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Writing about Literature

Writing about Literature

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Writing about Literature

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  1. Writing about Literature Seminar Paper vs Research Paper TDK 24 Feb 2012

  2. The literary essay Flexible form – formal or informal when informal: ideas are presented and argued supported by quotations

  3. Periodicals with literary essays • TLS The Times Literary Supplement http://entertainment.timesonline.co.uk/tol/arts_and_entertainment/the_tls/ • London Review of Books http://www.lrb.co.uk/ • The New York Review of Books http://www.nybooks.com/

  4. The academic essay Tends to be formal, with a set of rules depending on the area of expertise Disciplines covered by SEAS: http://seas3.elte.hu/seas/research/publications.html

  5. Examples from DES • angolPark http://seas3.elte.hu/angolpark/ • The AnaChronisT http://anachronist.atw.hu/ Style guide for literature: e.g., MLA Handbook for Writers of Research Papers (Joseph Gibaldi)

  6. For a seminar paper • Check requirements of instructor, concerning theme, content, method, form • Select a work or a problem that is of interest to you. • Choose a title that describes a question or problem. • Collect the points that you want to make, and build an argument from them. • Support your points and arguments by quotations from the work(s) in question, using critical sources as well. Always provide the source of your quotation.

  7. In the introduction explain what you want to do, such as analyse a book from a certain point of view; compare the treatment of a problem in two or more works; describe a feature of an author's style or other strategy in two or more works by the same author; discuss a more theoretical question of literature using works as examples. Problems to discuss and features to analyse include narration, characterisation, structure, style, motifs, use of symbols, treatment of social or moral issues. • Then go ahead and write an interesting, argumentative paper • In your conclusionsummarise your results. What have you learnt from all your work? How could you sum up your most important discoveries for someone new to your topic?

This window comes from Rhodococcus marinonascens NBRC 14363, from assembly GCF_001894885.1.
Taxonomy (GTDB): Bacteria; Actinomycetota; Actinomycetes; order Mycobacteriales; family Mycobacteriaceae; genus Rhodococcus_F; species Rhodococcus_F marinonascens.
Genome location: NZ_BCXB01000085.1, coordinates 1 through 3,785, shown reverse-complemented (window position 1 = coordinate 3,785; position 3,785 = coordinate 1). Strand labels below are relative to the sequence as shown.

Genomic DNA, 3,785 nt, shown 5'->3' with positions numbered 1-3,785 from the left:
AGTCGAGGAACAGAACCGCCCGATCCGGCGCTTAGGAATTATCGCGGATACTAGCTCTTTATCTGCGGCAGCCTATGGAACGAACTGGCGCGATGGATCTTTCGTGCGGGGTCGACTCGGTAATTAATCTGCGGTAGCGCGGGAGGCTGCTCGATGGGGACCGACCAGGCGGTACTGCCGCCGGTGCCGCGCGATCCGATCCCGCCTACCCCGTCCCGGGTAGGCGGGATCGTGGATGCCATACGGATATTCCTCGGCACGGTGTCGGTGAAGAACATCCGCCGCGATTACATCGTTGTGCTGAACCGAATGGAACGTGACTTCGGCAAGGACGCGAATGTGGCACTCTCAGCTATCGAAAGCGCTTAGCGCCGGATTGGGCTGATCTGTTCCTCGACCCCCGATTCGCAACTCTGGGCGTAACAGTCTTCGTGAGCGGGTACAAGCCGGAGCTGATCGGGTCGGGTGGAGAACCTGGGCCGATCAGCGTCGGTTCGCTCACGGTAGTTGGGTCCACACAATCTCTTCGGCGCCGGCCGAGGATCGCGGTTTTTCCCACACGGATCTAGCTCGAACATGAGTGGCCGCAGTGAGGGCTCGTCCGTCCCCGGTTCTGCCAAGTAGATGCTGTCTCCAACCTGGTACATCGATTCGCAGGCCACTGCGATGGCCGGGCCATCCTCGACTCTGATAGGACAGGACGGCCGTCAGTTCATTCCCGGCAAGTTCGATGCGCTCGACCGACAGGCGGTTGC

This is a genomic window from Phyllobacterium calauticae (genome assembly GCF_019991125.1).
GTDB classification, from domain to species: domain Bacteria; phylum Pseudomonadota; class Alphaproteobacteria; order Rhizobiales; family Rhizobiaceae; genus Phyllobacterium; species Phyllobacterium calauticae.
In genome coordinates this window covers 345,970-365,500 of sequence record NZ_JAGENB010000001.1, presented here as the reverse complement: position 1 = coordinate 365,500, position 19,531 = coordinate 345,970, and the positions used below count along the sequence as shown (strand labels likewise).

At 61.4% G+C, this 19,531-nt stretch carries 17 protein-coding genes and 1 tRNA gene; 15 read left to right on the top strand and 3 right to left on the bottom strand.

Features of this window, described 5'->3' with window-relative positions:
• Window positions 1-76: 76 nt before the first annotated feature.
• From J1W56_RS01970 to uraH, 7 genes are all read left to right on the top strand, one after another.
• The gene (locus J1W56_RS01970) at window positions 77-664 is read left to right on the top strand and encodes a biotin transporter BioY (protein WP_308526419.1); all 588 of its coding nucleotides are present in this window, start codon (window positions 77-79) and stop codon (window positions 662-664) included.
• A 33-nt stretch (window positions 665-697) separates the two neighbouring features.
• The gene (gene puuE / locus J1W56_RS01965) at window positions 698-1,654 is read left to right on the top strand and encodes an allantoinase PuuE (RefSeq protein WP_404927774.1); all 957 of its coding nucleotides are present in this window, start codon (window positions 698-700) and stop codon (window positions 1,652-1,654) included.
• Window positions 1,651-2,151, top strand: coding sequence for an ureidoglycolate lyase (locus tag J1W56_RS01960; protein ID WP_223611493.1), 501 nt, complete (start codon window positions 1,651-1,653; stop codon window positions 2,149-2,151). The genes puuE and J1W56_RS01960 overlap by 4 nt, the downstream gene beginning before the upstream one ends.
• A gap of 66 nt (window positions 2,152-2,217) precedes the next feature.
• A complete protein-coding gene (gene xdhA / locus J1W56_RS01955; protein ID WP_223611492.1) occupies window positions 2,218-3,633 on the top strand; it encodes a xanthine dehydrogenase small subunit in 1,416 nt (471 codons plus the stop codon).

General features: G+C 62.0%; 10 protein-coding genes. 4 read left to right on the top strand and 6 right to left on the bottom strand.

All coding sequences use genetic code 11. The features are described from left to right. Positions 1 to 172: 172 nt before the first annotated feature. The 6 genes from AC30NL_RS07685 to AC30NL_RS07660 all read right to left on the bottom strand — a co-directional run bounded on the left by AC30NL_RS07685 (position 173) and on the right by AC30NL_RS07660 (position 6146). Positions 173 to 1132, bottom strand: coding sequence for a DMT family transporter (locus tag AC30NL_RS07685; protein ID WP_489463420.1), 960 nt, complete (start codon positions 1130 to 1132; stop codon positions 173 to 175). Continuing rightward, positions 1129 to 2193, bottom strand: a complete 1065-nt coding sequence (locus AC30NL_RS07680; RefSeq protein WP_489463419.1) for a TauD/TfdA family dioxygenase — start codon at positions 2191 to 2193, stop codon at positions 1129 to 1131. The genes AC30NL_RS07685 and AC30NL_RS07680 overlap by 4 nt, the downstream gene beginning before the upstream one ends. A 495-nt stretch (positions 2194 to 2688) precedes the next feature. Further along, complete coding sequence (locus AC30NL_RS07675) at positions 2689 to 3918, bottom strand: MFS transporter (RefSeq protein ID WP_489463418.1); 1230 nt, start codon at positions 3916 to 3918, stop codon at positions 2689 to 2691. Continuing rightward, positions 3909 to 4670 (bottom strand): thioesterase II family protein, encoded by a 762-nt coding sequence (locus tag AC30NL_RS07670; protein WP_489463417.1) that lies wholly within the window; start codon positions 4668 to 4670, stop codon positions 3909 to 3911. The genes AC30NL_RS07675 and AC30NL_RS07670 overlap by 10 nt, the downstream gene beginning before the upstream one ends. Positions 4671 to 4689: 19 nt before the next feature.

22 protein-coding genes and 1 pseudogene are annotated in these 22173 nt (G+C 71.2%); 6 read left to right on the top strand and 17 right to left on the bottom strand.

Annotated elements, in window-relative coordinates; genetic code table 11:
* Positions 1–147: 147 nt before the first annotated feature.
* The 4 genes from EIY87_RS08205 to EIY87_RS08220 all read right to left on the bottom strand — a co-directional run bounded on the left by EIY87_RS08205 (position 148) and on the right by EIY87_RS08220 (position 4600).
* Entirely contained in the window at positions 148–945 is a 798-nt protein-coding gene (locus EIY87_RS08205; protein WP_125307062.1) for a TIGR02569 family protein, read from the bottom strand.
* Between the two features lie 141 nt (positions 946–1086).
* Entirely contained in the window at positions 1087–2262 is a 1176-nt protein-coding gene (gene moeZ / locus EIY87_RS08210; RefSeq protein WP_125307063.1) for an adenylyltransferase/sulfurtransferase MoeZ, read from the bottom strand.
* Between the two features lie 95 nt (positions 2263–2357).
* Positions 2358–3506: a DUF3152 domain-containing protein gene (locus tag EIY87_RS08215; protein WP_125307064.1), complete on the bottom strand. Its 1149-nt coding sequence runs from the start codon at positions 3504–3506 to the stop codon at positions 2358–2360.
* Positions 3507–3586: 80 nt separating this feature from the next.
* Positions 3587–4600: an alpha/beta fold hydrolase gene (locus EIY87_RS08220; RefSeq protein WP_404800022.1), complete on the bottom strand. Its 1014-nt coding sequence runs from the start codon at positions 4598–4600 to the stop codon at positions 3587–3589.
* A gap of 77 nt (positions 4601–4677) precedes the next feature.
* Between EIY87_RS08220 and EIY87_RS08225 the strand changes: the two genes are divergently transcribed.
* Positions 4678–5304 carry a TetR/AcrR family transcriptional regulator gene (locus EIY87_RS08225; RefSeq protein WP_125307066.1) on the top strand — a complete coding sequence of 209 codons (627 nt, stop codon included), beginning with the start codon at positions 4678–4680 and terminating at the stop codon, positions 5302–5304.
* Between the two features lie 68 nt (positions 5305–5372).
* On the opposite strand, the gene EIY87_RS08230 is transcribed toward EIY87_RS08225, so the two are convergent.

8. For a research paper • Choose a topic • Write a project proposal • Gather background information • Have something to say • Arrange your points, make your thought processses visible • Write it up in clear but formal academic English • Format your work in accordance with style guides

  9. Topic • Well researched topics: lots of references are available YOU have to provide a new approach • Novelty topics: not much competition but difficult to find supporting evidence dangers of being too interdisciplinary dangers of having to do too much for one work or one person

  10. Project proposal A project proposal (for a paper, a thesis or a book) is a strategic presentation of the scope, aims, method and projected outcome of the proposed research. Please do not write a general introduction to your topic as a project proposal. This is the place to outline what point you might want to concentrate on, how you want to go about discussing them, what you are hoping to achieve by doing so.

  11. Background information See the difference between • what YOU needed to know in order to write your paper - more of this for a sem papr • What YOUR READERS need to know in order to understand your paper – this is what you need to include at the appropriate time/place/manner

  12. Taking notes • Build a list of works consulted for easy reference • Keep YOUIR ideas and ideas you FOUND separate • Save quotations (with reference) • Highlight key words (to see connections) • Write your own ideas and comments on quote ↓ these will be the building blocks of the main body of your work

  13. Results Contribute something to the accumulated body of knowledge and ideas: renew shemata, make sg appear new and interesting, whether the focus is philoloical, stylistic, theoretical ….

  14. Arrangement • Arrange your points and make your thought processes visible. • Draw a tree: make a visual representation of the structure of your paper. • Observe your tree: reconsider line of argumentation to follow the proportions you see. • Revisit your tree periodically.

  15. Writing it up • Where to put references (in text) • Where to put asides (footnotes, endnotes) • Where to put helpful extra material (appendix) • Where to put quotations (text, footnotes, endnotes, appendix?) • What language to quote (original? language of paper?) • What language to write your paper in?

  16. Donald Hall and Sven Birkerts Beth S. Neman Writing Well Teaching Students to WriteLongman 9th ed. Oxford University Press 2nd ed.

  17. Critical Thinking The Act of Writing

  18. Writing with Purpose

  19. Formatting • Consult required style guides • online: http://owl.english.purdue.edu/

  20. Joseph Gibaldi:MLA Handbook for Writers of Research PapersNew York: The Modern Language Association of America (7th edition)

  21. Style Guides